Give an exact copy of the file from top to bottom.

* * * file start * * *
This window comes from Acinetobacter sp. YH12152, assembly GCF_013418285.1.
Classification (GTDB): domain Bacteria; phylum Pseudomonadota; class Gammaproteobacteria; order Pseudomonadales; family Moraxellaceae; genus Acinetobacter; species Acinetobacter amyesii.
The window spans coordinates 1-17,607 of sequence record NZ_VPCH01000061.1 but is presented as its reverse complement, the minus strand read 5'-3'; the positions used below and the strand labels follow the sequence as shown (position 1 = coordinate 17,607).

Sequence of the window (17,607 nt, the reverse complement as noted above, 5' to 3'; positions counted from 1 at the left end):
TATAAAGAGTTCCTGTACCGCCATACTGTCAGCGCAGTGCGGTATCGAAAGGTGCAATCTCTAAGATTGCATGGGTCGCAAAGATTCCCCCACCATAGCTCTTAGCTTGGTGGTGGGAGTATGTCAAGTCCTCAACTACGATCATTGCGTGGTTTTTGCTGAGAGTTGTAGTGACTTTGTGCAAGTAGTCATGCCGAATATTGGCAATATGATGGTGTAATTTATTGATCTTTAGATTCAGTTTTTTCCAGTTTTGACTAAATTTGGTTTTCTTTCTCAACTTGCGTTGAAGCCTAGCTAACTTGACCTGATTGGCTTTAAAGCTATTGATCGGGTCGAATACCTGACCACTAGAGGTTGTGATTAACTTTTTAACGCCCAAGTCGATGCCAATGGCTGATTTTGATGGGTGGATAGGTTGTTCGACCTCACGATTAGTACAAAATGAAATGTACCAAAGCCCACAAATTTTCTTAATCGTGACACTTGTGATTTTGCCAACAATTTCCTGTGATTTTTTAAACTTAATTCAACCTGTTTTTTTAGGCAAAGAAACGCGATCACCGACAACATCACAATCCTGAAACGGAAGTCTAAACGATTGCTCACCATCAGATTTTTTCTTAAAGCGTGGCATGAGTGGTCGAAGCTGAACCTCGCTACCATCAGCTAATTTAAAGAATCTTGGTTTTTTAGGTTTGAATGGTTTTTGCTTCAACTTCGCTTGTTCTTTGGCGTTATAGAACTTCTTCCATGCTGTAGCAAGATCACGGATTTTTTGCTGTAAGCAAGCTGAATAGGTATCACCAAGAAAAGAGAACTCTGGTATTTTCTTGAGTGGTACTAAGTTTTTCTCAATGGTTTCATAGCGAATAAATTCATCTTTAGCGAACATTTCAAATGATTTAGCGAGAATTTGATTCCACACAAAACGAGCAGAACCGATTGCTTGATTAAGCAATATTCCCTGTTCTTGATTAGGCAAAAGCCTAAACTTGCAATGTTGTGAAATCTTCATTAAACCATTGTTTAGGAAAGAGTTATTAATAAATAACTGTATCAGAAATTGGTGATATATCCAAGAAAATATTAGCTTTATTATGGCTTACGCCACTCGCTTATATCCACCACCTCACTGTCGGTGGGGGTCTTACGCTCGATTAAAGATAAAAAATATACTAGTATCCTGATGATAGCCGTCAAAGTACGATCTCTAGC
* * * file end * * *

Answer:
This window comes from Acinetobacter sp. YH12152, assembly GCF_013418285.1.
Classification (GTDB): domain Bacteria; phylum Pseudomonadota; class Gammaproteobacteria; order Pseudomonadales; family Moraxellaceae; genus Acinetobacter; species Acinetobacter amyesii.
The window spans coordinates 1-17,607 of sequence record NZ_VPCH01000061.1 but is presented as its reverse complement, the minus strand read 5'-3'; the positions used below and the strand labels follow the sequence as shown (position 1 = coordinate 17,607).

Sequence of the window (17,607 nt, the reverse complement as noted above, 5' to 3'; positions counted from 1 at the left end):
TATAAAGAGTTCCTGTACCGCCATACTGTCAGCGCAGTGCGGTATCGAAAGGTGCAATCTCTAAGATTGCATGGGTCGCAAAGATTCCCCCACCATAGCTCTTAGCTTGGTGGTGGGAGTATGTCAAGTCCTCAACTACGATCATTGCGTGGTTTTTGCTGAGAGTTGTAGTGACTTTGTGCAAGTAGTCATGCCGAATATTGGCAATATGATGGTGTAATTTATTGATCTTTAGATTCAGTTTTTTCCAGTTTTGACTAAATTTGGTTTTCTTTCTCAACTTGCGTTGAAGCCTAGCTAACTTGACCTGATTGGCTTTAAAGCTATTGATCGGGTCGAATACCTGACCACTAGAGGTTGTGATTAACTTTTTAACGCCCAAGTCGATGCCAATGGCTGATTTTGATGGGTGGATAGGTTGTTCGACCTCACGATTAGTACAAAATGAAATGTACCAAAGCCCACAAATTTTCTTAATCGTGACACTTGTGATTTTGCCAACAATTTCCTGTGATTTTTTAAACTTAATTCAACCTGTTTTTTTAGGCAAAGAAACGCGATCACCGACAACATCACAATCCTGAAACGGAAGTCTAAACGATTGCTCACCATCAGATTTTTTCTTAAAGCGTGGCATGAGTGGTCGAAGCTGAACCTCGCTACCATCAGCTAATTTAAAGAATCTTGGTTTTTTAGGTTTGAATGGTTTTTGCTTCAACTTCGCTTGTTCTTTGGCGTTATAGAACTTCTTCCATGCTGTAGCAAGATCACGGATTTTTTGCTGTAAGCAAGCTGAATAGGTATCACCAAGAAAAGAGAACTCTGGTATTTTCTTGAGTGGTACTAAGTTTTTCTCAATGGTTTCATAGCGAATAAATTCATCTTTAGCGAACATTTCAAATGATTTAGCGAGAATTTGATTCCACACAAAACGAGCAGAACCGATTGCTTGATTAAGCAATATTCCCTGTTCTTGATTAGGCAAAAGCCTAAACTTGCAATGTTGTGAAATCTTCATTAAACCATTGTTTAGGAAAGAGTTATTAATAAATAACTGTATCAGAAATTGGTGATATATCCAAGAAAATATTAGCTTTATTATGGCTTACGCCACTCGCTTATATCCACCACCTCACTGTCGGTGGGGGTCTTACGCTCGATTAAAGATAAAAAATATACTAGTATCCTGATGATAGCCGTCAAAGTACGATCTCTAGC